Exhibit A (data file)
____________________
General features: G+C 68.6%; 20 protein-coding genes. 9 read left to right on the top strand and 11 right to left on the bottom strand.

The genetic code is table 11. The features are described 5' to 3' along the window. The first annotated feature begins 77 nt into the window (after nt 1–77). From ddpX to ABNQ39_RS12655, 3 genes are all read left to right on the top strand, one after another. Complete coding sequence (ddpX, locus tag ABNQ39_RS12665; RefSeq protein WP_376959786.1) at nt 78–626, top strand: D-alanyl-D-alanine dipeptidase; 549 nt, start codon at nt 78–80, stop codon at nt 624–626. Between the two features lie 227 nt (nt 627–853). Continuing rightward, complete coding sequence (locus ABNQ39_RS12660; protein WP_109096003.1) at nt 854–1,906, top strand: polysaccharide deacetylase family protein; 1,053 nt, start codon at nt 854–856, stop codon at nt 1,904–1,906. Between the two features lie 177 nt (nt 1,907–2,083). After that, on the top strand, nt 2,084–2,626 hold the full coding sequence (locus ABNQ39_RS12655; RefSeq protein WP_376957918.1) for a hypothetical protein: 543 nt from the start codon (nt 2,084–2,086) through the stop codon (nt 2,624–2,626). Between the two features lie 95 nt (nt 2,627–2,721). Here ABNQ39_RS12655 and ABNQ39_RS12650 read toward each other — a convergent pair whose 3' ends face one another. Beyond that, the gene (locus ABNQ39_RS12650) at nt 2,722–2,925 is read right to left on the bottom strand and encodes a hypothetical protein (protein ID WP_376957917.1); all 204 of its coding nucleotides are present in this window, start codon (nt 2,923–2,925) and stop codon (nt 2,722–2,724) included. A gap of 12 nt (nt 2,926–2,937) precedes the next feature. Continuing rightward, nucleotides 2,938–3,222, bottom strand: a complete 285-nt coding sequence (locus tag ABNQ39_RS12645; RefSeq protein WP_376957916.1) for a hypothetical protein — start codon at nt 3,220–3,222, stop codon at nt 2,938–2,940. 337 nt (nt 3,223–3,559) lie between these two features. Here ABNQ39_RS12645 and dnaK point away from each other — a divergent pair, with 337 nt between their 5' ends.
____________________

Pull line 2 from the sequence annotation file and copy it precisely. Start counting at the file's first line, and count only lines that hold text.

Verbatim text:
The genetic code is table 11. The features are described 5' to 3' along the window. The first annotated feature begins 77 nt into the window (after nt 1–77). From ddpX to ABNQ39_RS12655, 3 genes are all read left to right on the top strand, one after another. Complete coding sequence (ddpX, locus tag ABNQ39_RS12665; RefSeq protein WP_376959786.1) at nt 78–626, top strand: D-alanyl-D-alanine dipeptidase; 549 nt, start codon at nt 78–80, stop codon at nt 624–626. Between the two features lie 227 nt (nt 627–853). Continuing rightward, complete coding sequence (locus ABNQ39_RS12660; protein WP_109096003.1) at nt 854–1,906, top strand: polysaccharide deacetylase family protein; 1,053 nt, start codon at nt 854–856, stop codon at nt 1,904–1,906. Between the two features lie 177 nt (nt 1,907–2,083). After that, on the top strand, nt 2,084–2,626 hold the full coding sequence (locus ABNQ39_RS12655; RefSeq protein WP_376957918.1) for a hypothetical protein: 543 nt from the start codon (nt 2,084–2,086) through the stop codon (nt 2,624–2,626). Between the two features lie 95 nt (nt 2,627–2,721). Here ABNQ39_RS12655 and ABNQ39_RS12650 read toward each other — a convergent pair whose 3' ends face one another. Beyond that, the gene (locus ABNQ39_RS12650) at nt 2,722–2,925 is read right to left on the bottom strand and encodes a hypothetical protein (protein ID WP_376957917.1); all 204 of its coding nucleotides are present in this window, start codon (nt 2,923–2,925) and stop codon (nt 2,722–2,724) included. A gap of 12 nt (nt 2,926–2,937) precedes the next feature. Continuing rightward, nucleotides 2,938–3,222, bottom strand: a complete 285-nt coding sequence (locus tag ABNQ39_RS12645; RefSeq protein WP_376957916.1) for a hypothetical protein — start codon at nt 3,220–3,222, stop codon at nt 2,938–2,940. 337 nt (nt 3,223–3,559) lie between these two features. Here ABNQ39_RS12645 and dnaK point away from each other — a divergent pair, with 337 nt between their 5' ends.